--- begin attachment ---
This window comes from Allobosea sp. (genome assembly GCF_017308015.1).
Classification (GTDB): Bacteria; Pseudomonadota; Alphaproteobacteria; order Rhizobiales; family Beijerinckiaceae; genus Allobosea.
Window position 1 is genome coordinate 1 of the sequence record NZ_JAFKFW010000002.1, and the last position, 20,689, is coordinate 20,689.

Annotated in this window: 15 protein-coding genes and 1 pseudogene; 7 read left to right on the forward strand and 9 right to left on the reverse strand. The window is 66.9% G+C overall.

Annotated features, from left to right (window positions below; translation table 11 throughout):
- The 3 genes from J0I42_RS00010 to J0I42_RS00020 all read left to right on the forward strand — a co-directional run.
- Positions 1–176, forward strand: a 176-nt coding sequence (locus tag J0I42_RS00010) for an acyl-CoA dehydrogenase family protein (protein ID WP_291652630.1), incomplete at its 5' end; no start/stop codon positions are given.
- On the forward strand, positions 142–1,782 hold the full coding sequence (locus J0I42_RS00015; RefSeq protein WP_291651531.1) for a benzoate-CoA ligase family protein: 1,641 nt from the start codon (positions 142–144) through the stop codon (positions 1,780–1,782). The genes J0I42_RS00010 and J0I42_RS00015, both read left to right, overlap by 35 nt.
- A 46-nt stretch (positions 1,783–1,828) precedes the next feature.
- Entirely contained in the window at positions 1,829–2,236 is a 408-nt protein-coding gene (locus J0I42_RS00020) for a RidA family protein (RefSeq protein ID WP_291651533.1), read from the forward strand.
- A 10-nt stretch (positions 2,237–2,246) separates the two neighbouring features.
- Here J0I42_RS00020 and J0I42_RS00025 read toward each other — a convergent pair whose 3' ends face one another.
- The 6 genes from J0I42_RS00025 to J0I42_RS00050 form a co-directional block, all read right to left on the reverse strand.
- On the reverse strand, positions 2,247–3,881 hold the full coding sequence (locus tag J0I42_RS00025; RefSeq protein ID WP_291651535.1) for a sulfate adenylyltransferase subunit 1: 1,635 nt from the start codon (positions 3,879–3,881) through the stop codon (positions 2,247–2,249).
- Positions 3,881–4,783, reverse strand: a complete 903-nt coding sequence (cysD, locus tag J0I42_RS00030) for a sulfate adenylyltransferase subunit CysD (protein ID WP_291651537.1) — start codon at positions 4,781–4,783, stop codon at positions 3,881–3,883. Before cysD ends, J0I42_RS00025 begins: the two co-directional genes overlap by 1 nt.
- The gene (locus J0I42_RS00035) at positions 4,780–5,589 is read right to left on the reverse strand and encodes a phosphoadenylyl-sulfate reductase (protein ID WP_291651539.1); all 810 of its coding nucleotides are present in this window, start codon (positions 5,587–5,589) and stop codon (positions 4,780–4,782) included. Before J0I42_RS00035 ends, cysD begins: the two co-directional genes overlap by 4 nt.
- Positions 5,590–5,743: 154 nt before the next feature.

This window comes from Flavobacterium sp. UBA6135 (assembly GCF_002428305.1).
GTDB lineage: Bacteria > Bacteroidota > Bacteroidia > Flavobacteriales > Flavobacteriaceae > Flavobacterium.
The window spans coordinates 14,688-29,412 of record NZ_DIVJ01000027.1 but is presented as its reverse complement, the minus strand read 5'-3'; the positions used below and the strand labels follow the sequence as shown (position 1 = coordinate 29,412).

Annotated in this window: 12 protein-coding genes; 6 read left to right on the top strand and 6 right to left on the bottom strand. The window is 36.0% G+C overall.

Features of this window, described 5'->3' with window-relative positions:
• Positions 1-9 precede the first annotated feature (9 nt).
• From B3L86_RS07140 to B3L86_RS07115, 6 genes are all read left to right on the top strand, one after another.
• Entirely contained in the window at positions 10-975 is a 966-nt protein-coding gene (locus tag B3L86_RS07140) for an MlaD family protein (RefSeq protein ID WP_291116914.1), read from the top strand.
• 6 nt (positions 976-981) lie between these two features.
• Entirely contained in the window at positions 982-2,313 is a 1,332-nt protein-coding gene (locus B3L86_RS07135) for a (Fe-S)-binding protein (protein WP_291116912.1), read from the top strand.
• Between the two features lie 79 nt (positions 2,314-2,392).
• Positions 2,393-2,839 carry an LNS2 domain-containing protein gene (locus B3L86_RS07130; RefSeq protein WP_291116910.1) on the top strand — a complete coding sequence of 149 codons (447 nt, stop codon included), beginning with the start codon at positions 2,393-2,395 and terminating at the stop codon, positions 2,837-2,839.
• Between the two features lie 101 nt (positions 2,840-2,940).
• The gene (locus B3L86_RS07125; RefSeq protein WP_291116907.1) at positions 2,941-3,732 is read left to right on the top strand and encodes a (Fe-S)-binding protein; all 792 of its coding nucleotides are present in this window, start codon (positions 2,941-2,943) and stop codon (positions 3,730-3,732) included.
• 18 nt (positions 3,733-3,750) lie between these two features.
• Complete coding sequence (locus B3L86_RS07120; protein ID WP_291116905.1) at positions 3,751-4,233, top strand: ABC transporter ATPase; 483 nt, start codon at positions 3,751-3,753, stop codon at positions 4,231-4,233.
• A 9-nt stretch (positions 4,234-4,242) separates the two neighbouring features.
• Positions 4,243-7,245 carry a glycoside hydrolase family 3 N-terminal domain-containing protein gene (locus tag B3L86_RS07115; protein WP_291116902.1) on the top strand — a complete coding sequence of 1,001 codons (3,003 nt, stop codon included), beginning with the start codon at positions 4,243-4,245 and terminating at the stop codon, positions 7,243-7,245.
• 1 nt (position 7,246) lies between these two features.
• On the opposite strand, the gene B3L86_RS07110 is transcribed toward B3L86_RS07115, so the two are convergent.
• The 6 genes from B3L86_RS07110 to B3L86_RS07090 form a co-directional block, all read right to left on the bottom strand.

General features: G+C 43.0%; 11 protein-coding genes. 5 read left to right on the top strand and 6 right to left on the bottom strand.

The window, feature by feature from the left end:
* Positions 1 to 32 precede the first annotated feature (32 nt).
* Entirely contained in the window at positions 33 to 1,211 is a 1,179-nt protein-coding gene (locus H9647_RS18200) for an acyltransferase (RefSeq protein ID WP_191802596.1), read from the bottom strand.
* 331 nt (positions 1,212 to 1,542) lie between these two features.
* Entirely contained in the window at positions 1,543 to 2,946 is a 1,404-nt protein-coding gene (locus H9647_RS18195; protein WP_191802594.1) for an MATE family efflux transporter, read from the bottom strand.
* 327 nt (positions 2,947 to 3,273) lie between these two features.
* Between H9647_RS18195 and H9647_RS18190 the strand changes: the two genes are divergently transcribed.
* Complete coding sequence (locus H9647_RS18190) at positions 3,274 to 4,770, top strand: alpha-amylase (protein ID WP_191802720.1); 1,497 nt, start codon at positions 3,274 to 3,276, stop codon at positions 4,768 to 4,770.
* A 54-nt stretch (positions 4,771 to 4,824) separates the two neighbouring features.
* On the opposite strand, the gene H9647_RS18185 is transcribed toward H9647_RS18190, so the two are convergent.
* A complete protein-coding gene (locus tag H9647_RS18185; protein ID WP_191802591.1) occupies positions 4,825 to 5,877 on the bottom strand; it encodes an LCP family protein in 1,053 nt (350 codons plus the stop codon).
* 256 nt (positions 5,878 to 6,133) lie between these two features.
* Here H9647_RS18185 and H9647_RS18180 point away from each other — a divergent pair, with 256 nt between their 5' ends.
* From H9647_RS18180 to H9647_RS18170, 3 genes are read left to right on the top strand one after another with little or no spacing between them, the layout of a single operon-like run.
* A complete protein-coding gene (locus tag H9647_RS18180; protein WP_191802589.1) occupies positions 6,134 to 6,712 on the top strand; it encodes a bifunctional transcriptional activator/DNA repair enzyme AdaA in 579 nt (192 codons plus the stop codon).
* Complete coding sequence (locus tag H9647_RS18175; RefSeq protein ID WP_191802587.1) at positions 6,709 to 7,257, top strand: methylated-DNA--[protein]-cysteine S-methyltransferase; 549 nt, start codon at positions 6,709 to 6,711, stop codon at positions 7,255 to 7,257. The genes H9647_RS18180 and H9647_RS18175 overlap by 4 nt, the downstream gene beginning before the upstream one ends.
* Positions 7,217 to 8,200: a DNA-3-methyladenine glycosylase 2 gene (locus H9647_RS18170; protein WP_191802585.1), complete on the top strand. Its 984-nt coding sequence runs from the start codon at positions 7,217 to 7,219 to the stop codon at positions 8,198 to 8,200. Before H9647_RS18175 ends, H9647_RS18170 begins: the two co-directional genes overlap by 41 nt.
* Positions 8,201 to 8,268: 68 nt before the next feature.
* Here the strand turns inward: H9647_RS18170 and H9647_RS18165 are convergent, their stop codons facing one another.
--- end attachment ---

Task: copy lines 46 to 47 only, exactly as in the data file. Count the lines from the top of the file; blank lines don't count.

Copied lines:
* Between H9647_RS18195 and H9647_RS18190 the strand changes: the two genes are divergently transcribed.
* Complete coding sequence (locus H9647_RS18190) at positions 3,274 to 4,770, top strand: alpha-amylase (protein ID WP_191802720.1); 1,497 nt, start codon at positions 3,274 to 3,276, stop codon at positions 4,768 to 4,770.